Some of the things that we found with the drones are drainage issues, lack of nutrients, disease in the corn.

This is really difficult for a lot of customers to actually take a hold of and grasp.

A lot of farmers don't want the computer to tell them what to do.

'A computer's not gonna tell me how to farm.

It's not gonna tell me how to drive a tractor.'

They have to really take a look and see where their deficiencies are.

Where can they save some money from their wastes, from their costs right now?

When I can take this technology, show up to somebody's farm who's on the fence, and show them what they're missing, what -- 'Here's where we can save money -- here's where you're losing money' -- put a dollar sign onto it, that's the key right there to really getting guys to take this.

If you can say, 'In 18 months, you're gonna pay back your entire investment into this system,' boy, that doesn't really hold them back very much from making the purchase.

The corn is actually better than I thought it was gonna be.

It was so wet early on, we were pretty worried.

All the new technology is making farming easier.

You know, we have auto-steer on tractors.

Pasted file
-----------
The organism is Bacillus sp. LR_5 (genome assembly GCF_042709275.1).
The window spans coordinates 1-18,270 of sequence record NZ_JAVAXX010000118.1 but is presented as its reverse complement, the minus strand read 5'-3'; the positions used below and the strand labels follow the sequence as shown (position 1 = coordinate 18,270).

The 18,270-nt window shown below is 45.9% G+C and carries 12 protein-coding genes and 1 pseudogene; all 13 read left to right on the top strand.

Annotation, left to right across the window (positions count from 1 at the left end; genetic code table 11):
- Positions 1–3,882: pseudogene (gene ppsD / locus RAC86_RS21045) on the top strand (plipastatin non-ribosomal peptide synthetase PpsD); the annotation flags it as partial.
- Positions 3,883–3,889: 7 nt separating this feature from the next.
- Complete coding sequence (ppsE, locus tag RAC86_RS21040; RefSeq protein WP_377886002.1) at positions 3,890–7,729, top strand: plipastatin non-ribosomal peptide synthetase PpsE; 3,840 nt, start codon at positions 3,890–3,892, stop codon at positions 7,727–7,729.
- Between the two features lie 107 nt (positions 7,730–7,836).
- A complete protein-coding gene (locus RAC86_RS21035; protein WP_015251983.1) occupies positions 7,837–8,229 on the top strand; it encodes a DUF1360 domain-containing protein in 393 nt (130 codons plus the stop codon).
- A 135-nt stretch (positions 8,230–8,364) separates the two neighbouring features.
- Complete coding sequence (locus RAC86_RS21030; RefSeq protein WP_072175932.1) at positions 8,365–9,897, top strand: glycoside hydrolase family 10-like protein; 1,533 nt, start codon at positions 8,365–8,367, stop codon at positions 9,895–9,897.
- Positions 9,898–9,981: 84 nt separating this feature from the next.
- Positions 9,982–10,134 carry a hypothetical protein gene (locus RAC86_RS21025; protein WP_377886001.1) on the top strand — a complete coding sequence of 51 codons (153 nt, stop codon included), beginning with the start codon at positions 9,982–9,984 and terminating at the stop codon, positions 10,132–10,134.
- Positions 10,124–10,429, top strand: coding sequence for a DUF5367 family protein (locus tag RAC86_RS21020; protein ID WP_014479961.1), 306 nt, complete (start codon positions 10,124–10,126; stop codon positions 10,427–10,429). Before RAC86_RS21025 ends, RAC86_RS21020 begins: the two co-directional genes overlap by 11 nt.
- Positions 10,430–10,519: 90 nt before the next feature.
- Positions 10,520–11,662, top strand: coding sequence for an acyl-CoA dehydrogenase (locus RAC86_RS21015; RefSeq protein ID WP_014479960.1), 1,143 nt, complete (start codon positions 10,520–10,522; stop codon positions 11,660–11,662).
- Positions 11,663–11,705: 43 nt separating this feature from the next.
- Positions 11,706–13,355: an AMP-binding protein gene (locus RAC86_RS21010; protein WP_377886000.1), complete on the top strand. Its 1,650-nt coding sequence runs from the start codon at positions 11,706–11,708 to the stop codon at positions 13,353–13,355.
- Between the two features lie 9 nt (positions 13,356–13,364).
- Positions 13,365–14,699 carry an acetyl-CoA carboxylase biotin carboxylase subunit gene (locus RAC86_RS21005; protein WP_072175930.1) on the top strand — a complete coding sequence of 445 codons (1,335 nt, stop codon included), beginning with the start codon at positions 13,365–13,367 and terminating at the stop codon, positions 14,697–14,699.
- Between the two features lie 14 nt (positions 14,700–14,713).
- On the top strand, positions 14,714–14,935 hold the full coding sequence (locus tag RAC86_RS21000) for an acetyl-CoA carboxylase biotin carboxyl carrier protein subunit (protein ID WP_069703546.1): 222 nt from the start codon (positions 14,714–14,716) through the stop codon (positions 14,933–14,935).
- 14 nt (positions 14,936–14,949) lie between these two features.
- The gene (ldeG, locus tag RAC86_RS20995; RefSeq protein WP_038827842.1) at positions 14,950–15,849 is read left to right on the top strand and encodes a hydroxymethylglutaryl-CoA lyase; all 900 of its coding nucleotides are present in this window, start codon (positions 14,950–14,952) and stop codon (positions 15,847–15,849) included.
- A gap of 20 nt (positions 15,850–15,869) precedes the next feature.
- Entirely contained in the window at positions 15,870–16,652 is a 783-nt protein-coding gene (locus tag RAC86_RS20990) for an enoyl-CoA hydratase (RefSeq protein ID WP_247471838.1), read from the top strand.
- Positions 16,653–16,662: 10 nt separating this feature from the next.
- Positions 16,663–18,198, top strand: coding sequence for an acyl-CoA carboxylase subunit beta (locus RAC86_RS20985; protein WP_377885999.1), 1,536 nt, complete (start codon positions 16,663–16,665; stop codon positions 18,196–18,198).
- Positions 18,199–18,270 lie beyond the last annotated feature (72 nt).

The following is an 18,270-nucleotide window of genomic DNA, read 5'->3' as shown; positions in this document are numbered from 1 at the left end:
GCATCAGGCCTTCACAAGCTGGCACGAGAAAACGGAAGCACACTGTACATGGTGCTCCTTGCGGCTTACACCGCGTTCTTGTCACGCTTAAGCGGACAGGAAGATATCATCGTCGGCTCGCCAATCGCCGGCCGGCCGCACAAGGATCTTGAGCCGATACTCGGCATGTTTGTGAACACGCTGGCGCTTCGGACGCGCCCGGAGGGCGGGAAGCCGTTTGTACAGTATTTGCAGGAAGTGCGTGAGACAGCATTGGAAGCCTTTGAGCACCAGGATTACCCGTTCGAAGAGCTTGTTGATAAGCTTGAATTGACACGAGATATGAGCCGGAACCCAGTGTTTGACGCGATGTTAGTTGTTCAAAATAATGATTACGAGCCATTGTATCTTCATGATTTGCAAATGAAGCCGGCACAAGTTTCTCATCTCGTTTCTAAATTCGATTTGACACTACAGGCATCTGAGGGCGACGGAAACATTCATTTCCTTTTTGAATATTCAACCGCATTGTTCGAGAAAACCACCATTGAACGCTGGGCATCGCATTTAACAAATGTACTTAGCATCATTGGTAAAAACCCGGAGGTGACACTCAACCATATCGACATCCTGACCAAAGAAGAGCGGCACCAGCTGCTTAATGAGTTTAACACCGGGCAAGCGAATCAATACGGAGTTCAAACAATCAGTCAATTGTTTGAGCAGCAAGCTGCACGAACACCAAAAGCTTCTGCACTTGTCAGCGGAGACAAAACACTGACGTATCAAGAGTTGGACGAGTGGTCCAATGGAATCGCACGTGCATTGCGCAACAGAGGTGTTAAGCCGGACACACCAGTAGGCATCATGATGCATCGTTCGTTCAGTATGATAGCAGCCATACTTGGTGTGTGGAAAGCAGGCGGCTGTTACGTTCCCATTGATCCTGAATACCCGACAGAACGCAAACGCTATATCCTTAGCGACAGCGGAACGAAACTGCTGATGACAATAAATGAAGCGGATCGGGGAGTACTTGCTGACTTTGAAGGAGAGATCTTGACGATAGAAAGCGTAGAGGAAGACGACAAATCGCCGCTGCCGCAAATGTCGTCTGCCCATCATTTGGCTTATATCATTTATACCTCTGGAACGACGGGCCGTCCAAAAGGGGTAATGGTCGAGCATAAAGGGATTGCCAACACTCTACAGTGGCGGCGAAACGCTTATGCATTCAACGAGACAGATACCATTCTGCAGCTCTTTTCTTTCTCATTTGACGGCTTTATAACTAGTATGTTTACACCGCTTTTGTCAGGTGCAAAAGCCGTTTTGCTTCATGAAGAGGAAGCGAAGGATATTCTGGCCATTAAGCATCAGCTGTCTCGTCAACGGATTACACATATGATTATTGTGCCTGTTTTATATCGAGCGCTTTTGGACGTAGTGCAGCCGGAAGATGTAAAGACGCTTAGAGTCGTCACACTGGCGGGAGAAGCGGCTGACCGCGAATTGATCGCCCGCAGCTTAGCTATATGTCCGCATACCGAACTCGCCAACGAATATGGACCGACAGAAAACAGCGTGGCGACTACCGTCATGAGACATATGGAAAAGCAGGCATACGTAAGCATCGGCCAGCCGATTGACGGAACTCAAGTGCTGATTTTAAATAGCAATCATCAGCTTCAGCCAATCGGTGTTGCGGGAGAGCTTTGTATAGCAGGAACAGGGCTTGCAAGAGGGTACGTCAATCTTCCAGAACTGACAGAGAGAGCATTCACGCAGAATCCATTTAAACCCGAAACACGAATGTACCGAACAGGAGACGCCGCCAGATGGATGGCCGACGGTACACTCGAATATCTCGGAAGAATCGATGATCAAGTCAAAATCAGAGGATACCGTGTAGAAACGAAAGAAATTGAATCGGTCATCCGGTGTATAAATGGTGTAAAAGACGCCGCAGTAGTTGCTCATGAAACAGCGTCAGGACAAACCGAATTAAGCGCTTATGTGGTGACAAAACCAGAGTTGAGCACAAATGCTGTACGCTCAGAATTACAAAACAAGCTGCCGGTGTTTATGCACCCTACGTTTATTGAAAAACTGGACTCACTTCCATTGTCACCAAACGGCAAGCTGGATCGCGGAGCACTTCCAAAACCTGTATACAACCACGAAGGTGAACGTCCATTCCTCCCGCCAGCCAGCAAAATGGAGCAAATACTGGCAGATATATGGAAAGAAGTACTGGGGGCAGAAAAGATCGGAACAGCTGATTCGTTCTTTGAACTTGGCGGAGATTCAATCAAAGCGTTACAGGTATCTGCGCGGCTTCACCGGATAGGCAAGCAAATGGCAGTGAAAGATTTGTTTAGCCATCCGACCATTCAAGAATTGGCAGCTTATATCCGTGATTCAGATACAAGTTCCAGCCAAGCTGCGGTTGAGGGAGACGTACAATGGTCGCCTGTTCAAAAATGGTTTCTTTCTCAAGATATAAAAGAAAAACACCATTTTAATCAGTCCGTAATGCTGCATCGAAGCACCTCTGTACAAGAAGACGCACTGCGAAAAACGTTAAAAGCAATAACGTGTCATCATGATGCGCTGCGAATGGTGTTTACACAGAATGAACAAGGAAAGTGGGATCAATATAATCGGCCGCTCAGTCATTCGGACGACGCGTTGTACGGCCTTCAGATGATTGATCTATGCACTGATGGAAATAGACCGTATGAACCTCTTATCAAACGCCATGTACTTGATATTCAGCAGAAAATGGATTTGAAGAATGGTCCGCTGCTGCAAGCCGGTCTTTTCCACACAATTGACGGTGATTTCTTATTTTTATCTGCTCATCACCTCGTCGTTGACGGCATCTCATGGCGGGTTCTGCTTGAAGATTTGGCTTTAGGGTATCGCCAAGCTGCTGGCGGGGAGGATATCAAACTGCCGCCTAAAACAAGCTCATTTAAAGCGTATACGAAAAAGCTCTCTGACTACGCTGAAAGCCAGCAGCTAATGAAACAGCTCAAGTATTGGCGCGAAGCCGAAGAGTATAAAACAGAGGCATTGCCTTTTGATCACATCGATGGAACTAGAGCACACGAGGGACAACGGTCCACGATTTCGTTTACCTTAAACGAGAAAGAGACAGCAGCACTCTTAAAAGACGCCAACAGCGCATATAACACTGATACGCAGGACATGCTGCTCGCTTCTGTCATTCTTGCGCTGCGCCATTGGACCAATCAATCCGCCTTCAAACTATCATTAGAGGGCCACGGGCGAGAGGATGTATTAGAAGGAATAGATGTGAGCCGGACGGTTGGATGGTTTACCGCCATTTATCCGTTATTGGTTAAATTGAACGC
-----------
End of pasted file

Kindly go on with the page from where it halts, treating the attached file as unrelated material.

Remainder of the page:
We push a button.

It steers itself for us.

You got drones.

You got yield monitors on the chopper that can actually map the different yields, lay it over maps for soil type and... No, technology is a great thing for the dairy industry.

That's how we can produce... That's how we're gonna feed the world.

I think in about five years, you're gonna see this is a regular technology on a lot of your larger farms -- both your dairies and your crop farms.

There's a place for these in orchards and your niche crops, your vegetables, where you've got more of a higher commodity per capita.

Within 10 years, you're gonna see a lot of ASPs, ag service providers, coming out and doing this as a service.

You know, possibly Caz Equipment as one of them.

This doesn't -- This is not a job to me.

This is -- I don't look at this as a job.

I come here.

I get scheduled days off, but I actually come here most times on my days off.

This is -- I enjoy doing this.

And it's not a job to me.

It's a lifestyle.

And that wraps it up for this time.

For more on science, technology, and innovation, visit our website, check us out on Facebook and Instagram, and join the conversation on Twitter.

You can also subscribe to our YouTube channel.

Until next time, I'm Hari Sreenivasan.

Thanks for watching.

Funding for this program is made possible by...